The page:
Facebook has threatened to remove its services from the UK and Europe, following data transfer agreements between the UK and US that are now invalid. If the action goes go ahead, it will affect hundreds of thousands of people who not only use the platform as a tool for socializing and sharing images but businesses who use it for marketing and promotion.
Over the past few months Facebook, owned by parent company Meta (which also owns Instagram, WhatsApp and Messenger), has been threatening to pull its services out of Europe following new regulations regarding GDPR (General Data Protection Regulations). According to the video posted to TDLR YouTube (below), under GDPR regulations personal data can only be transferred to countries that can ensure an adequate level of protection.
As an American company, Meta’s servers and data centers are based in the US. For years and years, data has been transferred between the EU and US with no issues under the International Safe Privacy principles regulations.
One of the main reasons Facebook might be pulled from the EU is due to privacy issues, based on the fact that Meta agreed to the PRISM programe – which enables the United States National Security Agency to collect data from Facebook without user consent. Something that completely goes against EU GDPR regulations.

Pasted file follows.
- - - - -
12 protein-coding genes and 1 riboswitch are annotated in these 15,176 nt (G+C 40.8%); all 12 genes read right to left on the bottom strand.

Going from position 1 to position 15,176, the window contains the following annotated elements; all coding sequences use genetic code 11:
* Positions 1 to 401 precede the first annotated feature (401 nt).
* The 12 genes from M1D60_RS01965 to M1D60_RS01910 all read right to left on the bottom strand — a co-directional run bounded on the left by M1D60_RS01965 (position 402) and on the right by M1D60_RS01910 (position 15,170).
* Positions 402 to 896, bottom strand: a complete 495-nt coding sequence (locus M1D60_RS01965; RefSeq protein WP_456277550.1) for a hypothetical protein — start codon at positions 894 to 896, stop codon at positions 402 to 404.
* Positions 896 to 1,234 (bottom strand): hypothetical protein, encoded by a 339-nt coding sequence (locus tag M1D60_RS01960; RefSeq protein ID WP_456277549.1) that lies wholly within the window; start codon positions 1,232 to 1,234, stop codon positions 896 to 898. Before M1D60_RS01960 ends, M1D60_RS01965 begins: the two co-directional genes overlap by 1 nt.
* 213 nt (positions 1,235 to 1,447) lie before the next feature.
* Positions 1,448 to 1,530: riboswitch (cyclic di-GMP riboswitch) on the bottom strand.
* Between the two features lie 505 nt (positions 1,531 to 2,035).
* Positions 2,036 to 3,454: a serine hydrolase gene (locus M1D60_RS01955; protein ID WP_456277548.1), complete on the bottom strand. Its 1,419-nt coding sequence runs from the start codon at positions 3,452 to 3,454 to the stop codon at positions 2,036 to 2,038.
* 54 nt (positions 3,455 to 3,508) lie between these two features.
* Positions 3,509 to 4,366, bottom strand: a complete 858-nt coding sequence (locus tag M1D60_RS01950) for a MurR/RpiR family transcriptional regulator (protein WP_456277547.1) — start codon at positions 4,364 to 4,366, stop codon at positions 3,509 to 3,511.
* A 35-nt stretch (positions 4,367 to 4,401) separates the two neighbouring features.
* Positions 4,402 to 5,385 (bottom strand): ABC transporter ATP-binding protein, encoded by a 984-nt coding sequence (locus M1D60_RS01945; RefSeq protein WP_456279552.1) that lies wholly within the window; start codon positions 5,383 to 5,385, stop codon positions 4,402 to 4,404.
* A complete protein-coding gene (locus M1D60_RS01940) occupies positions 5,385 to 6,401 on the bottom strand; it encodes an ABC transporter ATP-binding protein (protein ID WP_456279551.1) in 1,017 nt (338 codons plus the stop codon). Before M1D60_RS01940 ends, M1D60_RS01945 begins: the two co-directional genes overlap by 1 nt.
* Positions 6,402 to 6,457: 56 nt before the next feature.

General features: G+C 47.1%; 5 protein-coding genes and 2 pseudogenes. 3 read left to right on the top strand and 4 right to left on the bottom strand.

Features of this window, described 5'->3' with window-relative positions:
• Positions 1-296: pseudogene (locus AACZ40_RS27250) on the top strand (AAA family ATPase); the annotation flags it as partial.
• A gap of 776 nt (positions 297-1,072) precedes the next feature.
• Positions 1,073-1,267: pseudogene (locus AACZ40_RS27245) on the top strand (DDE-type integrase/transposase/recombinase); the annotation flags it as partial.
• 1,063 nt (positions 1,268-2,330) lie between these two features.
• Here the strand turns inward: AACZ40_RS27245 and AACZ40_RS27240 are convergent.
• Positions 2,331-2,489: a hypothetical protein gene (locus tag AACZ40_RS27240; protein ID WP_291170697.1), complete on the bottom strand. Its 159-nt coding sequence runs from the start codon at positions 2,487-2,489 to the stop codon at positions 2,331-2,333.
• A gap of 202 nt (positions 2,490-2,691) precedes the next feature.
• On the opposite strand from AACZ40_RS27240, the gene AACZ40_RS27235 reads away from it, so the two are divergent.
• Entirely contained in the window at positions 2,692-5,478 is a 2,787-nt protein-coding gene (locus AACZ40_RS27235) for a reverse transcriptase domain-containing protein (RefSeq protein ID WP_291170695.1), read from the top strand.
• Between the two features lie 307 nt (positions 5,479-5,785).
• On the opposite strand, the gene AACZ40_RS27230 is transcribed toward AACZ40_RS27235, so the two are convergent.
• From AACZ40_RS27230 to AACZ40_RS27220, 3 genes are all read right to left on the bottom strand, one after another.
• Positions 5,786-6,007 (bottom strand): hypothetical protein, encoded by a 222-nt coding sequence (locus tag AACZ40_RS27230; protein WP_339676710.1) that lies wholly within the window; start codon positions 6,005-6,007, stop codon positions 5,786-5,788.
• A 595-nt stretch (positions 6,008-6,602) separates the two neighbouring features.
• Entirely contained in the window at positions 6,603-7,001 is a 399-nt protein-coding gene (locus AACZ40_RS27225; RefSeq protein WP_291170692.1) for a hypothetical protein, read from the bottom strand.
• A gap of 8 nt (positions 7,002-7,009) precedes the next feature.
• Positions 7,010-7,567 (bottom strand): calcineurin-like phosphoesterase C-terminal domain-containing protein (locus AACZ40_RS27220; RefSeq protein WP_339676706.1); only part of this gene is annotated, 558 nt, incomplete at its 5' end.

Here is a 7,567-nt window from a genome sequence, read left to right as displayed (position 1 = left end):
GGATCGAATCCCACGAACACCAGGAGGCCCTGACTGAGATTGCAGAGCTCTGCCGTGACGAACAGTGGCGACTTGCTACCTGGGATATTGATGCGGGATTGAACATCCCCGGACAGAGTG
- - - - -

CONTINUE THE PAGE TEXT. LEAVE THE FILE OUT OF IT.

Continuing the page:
If Facebook leaves the EU, then services like Instagram are likely to follow suit. Meta has recognized that pulling its services from the UK and Europe will have a massive impact on its business structure unless a solid agreement can be formed between the US and the EU.
In the second quarter of 2022, around 22% of Meta’s $28 billion earnings came from the EU. So if the US, the EU and Meta can’t come up with a viable solution, Meta will be left with two options: leave the EU and take all its services with it, or it becomes federated, which means it will store most of its data on EU-based servers. This way, only essential data would be sent to the USA, and the NSA wouldn't be able to freely access personal data.
SWIFT financial messaging operates its services in this way, storing all its data in servers in Switzerland and Belgium. Only the most important information is sent to the US, but Facebook has expressed little interest in operating its services in this way.
Despite the fact many of us love to hate Facebook, it’s a platform that lots of people rely on. Whether you use it to keep in contact with friends and family around the world, arrange social events, sell things on Marketplace or as a way to market your business, Facebook leaving the EU would have devastating consequences for both individuals and businesses.